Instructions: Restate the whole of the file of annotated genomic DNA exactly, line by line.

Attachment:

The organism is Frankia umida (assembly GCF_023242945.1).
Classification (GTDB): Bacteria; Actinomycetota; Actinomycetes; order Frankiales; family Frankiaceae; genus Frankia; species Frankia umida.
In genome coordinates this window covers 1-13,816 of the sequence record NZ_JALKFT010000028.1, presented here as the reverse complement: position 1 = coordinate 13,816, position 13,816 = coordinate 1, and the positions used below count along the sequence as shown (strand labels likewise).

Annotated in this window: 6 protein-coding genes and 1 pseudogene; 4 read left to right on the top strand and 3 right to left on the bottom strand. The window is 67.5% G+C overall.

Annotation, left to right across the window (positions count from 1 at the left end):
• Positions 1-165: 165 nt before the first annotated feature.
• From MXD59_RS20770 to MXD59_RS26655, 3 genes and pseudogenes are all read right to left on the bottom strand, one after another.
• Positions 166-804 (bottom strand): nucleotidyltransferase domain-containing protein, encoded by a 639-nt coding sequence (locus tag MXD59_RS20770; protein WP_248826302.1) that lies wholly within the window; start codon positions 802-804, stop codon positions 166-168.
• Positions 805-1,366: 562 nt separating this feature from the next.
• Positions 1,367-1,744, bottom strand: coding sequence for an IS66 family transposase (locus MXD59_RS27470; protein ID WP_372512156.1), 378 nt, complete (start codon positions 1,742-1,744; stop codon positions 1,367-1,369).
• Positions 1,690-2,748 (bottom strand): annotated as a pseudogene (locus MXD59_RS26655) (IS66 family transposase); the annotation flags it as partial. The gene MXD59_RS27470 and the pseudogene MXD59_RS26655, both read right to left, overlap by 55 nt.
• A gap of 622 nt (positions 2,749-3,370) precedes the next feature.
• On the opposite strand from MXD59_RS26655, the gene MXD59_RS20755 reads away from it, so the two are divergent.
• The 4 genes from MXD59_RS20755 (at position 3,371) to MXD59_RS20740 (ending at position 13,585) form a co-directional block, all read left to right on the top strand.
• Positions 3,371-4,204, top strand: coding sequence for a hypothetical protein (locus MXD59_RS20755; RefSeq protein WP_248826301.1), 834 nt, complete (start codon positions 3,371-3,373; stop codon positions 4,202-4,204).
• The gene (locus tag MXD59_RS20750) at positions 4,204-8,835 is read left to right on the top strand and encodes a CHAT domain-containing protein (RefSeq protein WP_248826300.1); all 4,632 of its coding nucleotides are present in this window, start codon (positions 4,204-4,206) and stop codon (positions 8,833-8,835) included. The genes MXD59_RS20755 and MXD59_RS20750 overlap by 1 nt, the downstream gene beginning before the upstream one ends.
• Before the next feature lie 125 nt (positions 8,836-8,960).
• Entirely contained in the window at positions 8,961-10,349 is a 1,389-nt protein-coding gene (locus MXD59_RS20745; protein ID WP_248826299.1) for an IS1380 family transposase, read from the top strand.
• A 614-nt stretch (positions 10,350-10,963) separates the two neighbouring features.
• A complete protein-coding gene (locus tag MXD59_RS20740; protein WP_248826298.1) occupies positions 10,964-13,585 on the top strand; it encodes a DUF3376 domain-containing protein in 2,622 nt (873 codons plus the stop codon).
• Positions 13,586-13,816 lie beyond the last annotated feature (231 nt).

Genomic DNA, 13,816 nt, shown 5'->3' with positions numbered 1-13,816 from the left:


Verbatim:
The organism is Frankia umida (assembly GCF_023242945.1).
Classification (GTDB): Bacteria; Actinomycetota; Actinomycetes; order Frankiales; family Frankiaceae; genus Frankia; species Frankia umida.
In genome coordinates this window covers 1-13,816 of the sequence record NZ_JALKFT010000028.1, presented here as the reverse complement: position 1 = coordinate 13,816, position 13,816 = coordinate 1, and the positions used below count along the sequence as shown (strand labels likewise).

Annotated in this window: 6 protein-coding genes and 1 pseudogene; 4 read left to right on the top strand and 3 right to left on the bottom strand. The window is 67.5% G+C overall.

Annotation, left to right across the window (positions count from 1 at the left end):
• Positions 1-165: 165 nt before the first annotated feature.
• From MXD59_RS20770 to MXD59_RS26655, 3 genes and pseudogenes are all read right to left on the bottom strand, one after another.
• Positions 166-804 (bottom strand): nucleotidyltransferase domain-containing protein, encoded by a 639-nt coding sequence (locus tag MXD59_RS20770; protein WP_248826302.1) that lies wholly within the window; start codon positions 802-804, stop codon positions 166-168.
• Positions 805-1,366: 562 nt separating this feature from the next.
• Positions 1,367-1,744, bottom strand: coding sequence for an IS66 family transposase (locus MXD59_RS27470; protein ID WP_372512156.1), 378 nt, complete (start codon positions 1,742-1,744; stop codon positions 1,367-1,369).
• Positions 1,690-2,748 (bottom strand): annotated as a pseudogene (locus MXD59_RS26655) (IS66 family transposase); the annotation flags it as partial. The gene MXD59_RS27470 and the pseudogene MXD59_RS26655, both read right to left, overlap by 55 nt.
• A gap of 622 nt (positions 2,749-3,370) precedes the next feature.
• On the opposite strand from MXD59_RS26655, the gene MXD59_RS20755 reads away from it, so the two are divergent.
• The 4 genes from MXD59_RS20755 (at position 3,371) to MXD59_RS20740 (ending at position 13,585) form a co-directional block, all read left to right on the top strand.
• Positions 3,371-4,204, top strand: coding sequence for a hypothetical protein (locus MXD59_RS20755; RefSeq protein WP_248826301.1), 834 nt, complete (start codon positions 3,371-3,373; stop codon positions 4,202-4,204).
• The gene (locus tag MXD59_RS20750) at positions 4,204-8,835 is read left to right on the top strand and encodes a CHAT domain-containing protein (RefSeq protein WP_248826300.1); all 4,632 of its coding nucleotides are present in this window, start codon (positions 4,204-4,206) and stop codon (positions 8,833-8,835) included. The genes MXD59_RS20755 and MXD59_RS20750 overlap by 1 nt, the downstream gene beginning before the upstream one ends.
• Before the next feature lie 125 nt (positions 8,836-8,960).
• Entirely contained in the window at positions 8,961-10,349 is a 1,389-nt protein-coding gene (locus MXD59_RS20745; protein ID WP_248826299.1) for an IS1380 family transposase, read from the top strand.
• A 614-nt stretch (positions 10,350-10,963) separates the two neighbouring features.
• A complete protein-coding gene (locus tag MXD59_RS20740; protein WP_248826298.1) occupies positions 10,964-13,585 on the top strand; it encodes a DUF3376 domain-containing protein in 2,622 nt (873 codons plus the stop codon).
• Positions 13,586-13,816 lie beyond the last annotated feature (231 nt).

Genomic DNA, 13,816 nt, shown 5'->3' with positions numbered 1-13,816 from the left: